By Katie Palmer-Rose, managing director, Social Soup
Over the past few years, many brands have embraced social-focused influencer channels to harness the power of individuals with massive social media followings. But in their rush to leverage the influencers, they’ve run into a critical challenge – authenticity. The content landscape has become saturated with overly polished and sanitised influencer endorsements that lack the fundamental element of trust.
Influence fails when it tries to manipulate the narrative or control the conversation, and people nowadays can far more easily pick the genuine sells from the sell-outs. What too many marketers don’t understand is that the secret to success lies in creating conditions that allow genuine word of mouth to flow naturally through audiences at scale.
Like it or not, influence is an essential force in our lives. It’s what compels us to try a new restaurant based on a friend’s glowing recommendation, to embrace a ridiculous new hobby, or to invest in a wallet-breaking facial serum. The innate human tendency to trust the opinions of people we know and respect has been the bedrock of our decision-making since, well, ever. So, holding a drink up to the sky or a beauty product flat-lay just won’t cut it anymore.
Influence isn’t just about putting a product in the hands (and social feeds) of someone with a large following; it’s about making consumers feel like they’re receiving a recommendation from a friend, from someone who parallels their values.
The new perspective on influence is one that demands a return to authenticity. Authenticity is a linchpin: its absence negates any chance of genuine influence taking place. A Stackla report from 2021 found that 88% of consumers think authenticity is important when deciding what brands they like and support. In a world where superficiality is no longer acceptable, brands must showcase their true selves behind the carefully curated facade.
Authenticity is a shortcut to trust. In turn, trust cuts through the ever-growing clutter of information. The new perspective on influence is actually harking back to recognise the strength of word of mouth.
Personal interactions and word-of-mouth recommendations have shaped everyone’s choices and decisions. In 2021, Nielsen’s Global Trust in Advertising study found that 88% of consumers trust word-of-mouth referrals from those they know more than any other form of marketing messaging.
When we talk about word of mouth, we often think of friends gathering, people sharing recommendations, or the early days of social media when we hoped things would “go viral”. (Let’s be honest, we still sometimes do.)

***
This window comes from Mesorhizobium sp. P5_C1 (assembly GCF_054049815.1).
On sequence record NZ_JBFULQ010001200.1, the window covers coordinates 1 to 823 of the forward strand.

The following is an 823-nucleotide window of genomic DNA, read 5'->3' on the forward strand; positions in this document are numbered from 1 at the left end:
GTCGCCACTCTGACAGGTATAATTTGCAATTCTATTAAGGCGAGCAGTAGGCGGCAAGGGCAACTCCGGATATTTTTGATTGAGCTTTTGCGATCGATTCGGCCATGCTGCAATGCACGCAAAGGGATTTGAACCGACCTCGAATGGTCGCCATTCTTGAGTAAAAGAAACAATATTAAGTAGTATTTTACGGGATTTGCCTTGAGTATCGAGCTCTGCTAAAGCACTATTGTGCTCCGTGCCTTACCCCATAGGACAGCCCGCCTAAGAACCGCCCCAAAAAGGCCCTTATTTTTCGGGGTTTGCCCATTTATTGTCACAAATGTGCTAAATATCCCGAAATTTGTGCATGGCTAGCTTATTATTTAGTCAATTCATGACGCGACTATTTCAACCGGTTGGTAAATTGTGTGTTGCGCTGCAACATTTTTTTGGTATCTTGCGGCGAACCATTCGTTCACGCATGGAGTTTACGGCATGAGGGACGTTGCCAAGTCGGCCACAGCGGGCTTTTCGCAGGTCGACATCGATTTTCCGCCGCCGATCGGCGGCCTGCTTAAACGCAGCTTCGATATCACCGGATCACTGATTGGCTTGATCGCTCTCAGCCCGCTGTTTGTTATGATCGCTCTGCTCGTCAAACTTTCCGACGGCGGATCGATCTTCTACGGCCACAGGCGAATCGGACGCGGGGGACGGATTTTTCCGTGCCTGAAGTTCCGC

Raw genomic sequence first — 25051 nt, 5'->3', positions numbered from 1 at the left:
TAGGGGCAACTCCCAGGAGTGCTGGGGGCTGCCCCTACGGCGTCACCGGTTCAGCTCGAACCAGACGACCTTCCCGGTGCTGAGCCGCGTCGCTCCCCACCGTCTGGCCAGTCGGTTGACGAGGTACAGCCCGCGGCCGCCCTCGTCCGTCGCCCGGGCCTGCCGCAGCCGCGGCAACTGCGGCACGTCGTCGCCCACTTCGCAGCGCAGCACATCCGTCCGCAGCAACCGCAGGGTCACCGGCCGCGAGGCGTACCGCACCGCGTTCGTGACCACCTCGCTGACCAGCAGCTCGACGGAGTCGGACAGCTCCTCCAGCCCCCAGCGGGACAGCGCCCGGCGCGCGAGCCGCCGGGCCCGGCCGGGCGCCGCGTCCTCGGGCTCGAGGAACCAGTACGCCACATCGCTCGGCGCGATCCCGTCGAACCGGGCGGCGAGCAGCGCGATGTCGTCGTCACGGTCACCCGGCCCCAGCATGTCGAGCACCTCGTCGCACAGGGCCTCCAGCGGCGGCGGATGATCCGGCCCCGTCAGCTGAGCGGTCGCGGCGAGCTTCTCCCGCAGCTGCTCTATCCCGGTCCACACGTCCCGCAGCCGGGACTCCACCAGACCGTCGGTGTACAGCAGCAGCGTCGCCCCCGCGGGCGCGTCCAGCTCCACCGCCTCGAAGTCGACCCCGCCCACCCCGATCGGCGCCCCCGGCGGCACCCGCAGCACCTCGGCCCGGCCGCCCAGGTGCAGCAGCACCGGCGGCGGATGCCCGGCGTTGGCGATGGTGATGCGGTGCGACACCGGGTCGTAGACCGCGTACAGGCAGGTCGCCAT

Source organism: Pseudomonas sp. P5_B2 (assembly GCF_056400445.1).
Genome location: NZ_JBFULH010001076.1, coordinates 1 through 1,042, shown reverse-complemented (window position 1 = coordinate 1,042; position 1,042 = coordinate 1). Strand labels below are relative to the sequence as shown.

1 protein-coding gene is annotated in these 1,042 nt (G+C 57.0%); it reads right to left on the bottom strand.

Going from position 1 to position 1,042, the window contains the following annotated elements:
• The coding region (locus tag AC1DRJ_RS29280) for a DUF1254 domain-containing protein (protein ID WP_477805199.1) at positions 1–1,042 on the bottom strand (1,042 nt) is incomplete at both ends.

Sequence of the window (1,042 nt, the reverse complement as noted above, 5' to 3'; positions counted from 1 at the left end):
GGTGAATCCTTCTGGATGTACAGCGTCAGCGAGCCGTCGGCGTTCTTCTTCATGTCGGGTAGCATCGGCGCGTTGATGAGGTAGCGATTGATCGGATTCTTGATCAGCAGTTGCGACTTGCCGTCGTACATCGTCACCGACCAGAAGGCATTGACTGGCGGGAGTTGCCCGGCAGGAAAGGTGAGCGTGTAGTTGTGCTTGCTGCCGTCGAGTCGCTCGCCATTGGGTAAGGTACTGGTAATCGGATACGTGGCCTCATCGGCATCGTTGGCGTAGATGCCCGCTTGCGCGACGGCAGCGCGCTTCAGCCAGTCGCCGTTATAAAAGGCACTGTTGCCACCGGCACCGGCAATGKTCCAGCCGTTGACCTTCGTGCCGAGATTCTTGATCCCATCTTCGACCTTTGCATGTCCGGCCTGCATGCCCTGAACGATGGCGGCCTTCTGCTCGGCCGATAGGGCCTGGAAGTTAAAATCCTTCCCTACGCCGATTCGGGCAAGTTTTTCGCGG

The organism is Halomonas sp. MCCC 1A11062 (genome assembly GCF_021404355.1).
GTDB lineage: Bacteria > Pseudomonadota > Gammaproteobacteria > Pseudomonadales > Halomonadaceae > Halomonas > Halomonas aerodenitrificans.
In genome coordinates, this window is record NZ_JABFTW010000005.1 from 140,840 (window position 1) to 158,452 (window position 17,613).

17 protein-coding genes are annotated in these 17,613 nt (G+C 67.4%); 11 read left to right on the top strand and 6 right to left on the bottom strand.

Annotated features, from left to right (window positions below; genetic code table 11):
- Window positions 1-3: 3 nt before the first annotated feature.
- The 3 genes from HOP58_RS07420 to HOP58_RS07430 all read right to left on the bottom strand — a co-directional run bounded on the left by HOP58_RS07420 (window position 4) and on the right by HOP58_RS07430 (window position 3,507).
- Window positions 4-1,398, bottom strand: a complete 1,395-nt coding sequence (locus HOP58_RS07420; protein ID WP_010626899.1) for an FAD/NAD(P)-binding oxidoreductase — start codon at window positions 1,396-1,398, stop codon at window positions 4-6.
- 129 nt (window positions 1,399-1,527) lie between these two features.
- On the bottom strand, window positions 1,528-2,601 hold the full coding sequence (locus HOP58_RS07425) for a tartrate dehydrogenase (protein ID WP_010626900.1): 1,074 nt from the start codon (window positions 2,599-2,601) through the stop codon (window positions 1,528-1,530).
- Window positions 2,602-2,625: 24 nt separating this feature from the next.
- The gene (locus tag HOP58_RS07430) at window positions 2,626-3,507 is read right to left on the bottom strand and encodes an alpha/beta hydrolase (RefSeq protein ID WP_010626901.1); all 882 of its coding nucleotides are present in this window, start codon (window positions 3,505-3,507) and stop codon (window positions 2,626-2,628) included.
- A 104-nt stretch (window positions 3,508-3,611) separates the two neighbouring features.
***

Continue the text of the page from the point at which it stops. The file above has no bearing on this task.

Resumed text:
In reality, word of mouth has consistently been the primary driver of discovery and trust, transcending categories and age groups. It doesn’t have to be a random outcome; we have the ability to create conditions that enable word of mouth at scale, both online and offline.
Cue the return to real influence. It’s a collective course correction. As the influencer landscape has become inundated with overly polished content, people want something more authentic, something that resonates on a personal level.
For marketers, returning to real content involves some planning and a multifaceted approach across a few key points:
1. Audience-centric: Start by deeply understanding your audience. How do they navigate their daily lives? What constitutes genuine social proof for them?
2. Strategic channel planning: Identify the influence channels that naturally capture your audience’s attention and are integrated into their daily routines, including trials, offline engagement, reviews, social media, content, and performance-driven amplification.
3. Message relevance: Tailor your messages to resonate with your audience at each touchpoint. Avoid generic approaches that breed sameness.
4. Communication sparks: Create communication “sparks”, that is, product insights, consumer needs and educational pieces that are highly relevant to your audience. Personalisation is key, and micro-influencer and nano programs can help diversify the stories and product messages you share.
5. Measuring return on influence: Develop or find technology partners with robust measurement systems that track the return on influence, including conversion rates, sales figures, reach, sentiment shifts, behaviour changes, and more. It can also entail tracking how conversations ripple through the offline world after a large-scale launch program, or measuring the actions taken by followers of authentic influencers on social media.
In an era where we continually browse through endless options and brands fight for our attention, nothing matches the authenticity and trust of a friend personally sharing a product or experience. Keeping your brand at the forefront of influence marketing means embracing change, capturing new audiences on emerging platforms, and leveraging evolving trends. But the anchors that ensure success are relevance, trust, and relatability.
Top Image: Katie Palmer-Rose